Convict gets prison for false sex claim against Portland priest

By Bryan Denson
June 11, 2014

Shamont Lyle Sapp.

A convicted bank robber was sentenced to nearly three years in prison on Wednesday for making fictitious claims of child sex abuse against Roman Catholic priests in Portland and three other cities from behind bars.

Shamont Lyle Sapp was serving time at the U.S. Penitentiary in Allenwood, Pa., in 2008, when he sued the Archdiocese of Portland, claiming he was sexually assaulted by one of its priests during his years as a teen runaway in the 1970s.

Sapp first drew national headlines in 2011, when he sued comedians Jamie Foxx and Tyler Perry for $1 million each, falsely claiming they stole his idea for a movie project titled "Skank Robbers."

But the Skank Robbers scheme was child's play compared to the work Sapp put in from 2005 to 2010, as he made false claims against priests in Portland, Spokane, Covington, Ky., and Tucson, Ariz. He took advantage of pending bankruptcies in Catholic dioceses to make his baseless claims, records show.

"In two of his fraudulent claims, (Sapp) accused priests who already had been publicly revealed as serial sex offenders," Assistant U.S. Attorney Stephen Peifer wrote in a sentencing memo. "In the other two claims, defendant named totally innocent men with long periods of faithful service to the church.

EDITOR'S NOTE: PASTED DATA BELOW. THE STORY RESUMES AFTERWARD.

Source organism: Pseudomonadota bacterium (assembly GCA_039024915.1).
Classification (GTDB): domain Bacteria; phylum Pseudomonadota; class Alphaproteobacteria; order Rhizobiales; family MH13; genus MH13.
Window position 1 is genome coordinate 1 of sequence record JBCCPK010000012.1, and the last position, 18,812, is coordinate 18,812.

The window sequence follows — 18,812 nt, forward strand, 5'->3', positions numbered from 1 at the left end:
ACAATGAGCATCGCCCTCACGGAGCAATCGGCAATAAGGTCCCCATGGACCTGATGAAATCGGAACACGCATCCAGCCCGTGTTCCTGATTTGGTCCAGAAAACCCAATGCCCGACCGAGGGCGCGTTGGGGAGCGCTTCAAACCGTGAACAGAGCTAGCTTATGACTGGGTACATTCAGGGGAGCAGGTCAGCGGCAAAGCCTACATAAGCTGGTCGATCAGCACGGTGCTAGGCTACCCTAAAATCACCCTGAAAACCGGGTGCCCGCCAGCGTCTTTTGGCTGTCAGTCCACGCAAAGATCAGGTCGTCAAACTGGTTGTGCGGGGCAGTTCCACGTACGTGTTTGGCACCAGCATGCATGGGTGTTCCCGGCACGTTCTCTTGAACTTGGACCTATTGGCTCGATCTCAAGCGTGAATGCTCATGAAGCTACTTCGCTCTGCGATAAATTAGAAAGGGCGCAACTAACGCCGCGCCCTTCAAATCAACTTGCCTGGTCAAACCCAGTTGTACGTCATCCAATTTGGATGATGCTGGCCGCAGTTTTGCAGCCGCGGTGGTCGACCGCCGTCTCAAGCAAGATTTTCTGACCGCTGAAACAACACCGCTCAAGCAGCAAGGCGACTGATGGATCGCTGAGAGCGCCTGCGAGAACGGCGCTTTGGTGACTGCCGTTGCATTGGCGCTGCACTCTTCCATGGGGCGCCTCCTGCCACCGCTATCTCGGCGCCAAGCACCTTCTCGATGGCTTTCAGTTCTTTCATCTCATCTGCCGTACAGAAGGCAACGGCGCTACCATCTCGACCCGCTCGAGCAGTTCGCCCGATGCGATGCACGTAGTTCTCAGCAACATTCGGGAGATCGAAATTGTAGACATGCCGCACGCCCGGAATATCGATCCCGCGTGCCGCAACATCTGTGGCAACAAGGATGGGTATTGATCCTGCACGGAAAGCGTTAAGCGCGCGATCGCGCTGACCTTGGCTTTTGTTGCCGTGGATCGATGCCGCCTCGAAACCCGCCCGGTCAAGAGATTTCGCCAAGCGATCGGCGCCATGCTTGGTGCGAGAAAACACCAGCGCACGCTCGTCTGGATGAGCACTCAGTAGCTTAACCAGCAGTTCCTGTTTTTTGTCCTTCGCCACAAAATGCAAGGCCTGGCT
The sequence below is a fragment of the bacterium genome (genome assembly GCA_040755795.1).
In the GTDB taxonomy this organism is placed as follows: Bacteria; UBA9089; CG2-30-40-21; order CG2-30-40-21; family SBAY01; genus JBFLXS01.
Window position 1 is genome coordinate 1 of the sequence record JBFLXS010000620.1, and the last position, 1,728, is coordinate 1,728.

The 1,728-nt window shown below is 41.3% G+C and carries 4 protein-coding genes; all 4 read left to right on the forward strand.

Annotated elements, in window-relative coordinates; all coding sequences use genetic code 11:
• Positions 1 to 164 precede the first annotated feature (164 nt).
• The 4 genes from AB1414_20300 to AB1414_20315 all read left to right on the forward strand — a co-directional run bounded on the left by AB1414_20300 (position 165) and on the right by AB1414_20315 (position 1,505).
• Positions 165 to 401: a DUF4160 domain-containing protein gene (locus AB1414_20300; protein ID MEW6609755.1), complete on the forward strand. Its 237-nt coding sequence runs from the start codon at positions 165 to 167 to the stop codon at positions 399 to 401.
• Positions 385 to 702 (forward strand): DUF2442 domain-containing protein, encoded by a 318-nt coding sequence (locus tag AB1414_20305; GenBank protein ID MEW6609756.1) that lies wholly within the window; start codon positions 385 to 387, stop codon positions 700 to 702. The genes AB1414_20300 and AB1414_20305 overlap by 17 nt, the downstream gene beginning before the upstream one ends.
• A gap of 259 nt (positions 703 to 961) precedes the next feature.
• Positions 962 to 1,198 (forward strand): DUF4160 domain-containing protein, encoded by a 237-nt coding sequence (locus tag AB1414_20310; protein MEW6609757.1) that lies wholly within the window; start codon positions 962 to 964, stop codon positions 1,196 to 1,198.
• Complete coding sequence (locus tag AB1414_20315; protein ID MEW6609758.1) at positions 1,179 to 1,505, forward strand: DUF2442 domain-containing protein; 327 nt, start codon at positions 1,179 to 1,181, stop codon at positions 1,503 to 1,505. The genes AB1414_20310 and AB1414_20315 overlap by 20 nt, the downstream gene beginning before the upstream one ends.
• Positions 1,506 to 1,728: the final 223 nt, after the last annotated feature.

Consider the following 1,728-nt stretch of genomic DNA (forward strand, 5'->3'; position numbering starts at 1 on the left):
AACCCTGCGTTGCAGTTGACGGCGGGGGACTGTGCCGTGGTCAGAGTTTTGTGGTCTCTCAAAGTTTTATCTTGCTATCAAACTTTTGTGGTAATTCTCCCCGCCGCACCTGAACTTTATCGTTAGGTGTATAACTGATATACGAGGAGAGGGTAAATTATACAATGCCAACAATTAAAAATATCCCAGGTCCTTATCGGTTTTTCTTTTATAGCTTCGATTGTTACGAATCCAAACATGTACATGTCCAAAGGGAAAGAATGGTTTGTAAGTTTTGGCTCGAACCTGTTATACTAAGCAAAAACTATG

"In one case, defendant's groundless accusations resulted in media reports causing humiliation and pain as the priest sought to clear his name."

Courts, lawyers, special masters and officials at four Catholic dioceses were forced to sort through Sapp's allegations before they were dismissed as groundless. The Portland Archdiocese ran up $70,000 in legal expenses.

U.S. District Judge Anna J. Brown ordered Sapp, 50, to make restitution.

Federal authorities in Oregon caught up with Sapp in January 2013 at a prison in Carlisle, Pa., where he was finishing a sentence for series of bank robberies.

Sapp he wasn't the first to make false claims against a Catholic priest in Portland.

In 2005, Brown sentenced Thomas Edward Smolka to three years in prison for posing as the victim of Oregon's most notorious pedophile priest, the Rev. Maurice Grammond.

Smolka had also perpetrated frauds in which he made false claims against airline companies for lost luggage and stole the identity of a dead military veteran to get prescription drugs.

Brown, who accepted Sapp's guilty plea to mail fraud last October, sentenced him to 33 months in prison.

U.S. Attorney Amanda Marshall upbraided Sapp and other prison inmates who waste public and private resources with false claims.

"This is particularly true of fictitious sex abuse cases," she said, "which injure the falsely accused and hurt real abuse victims, who frequently remain silent, thinking no one will believe them."



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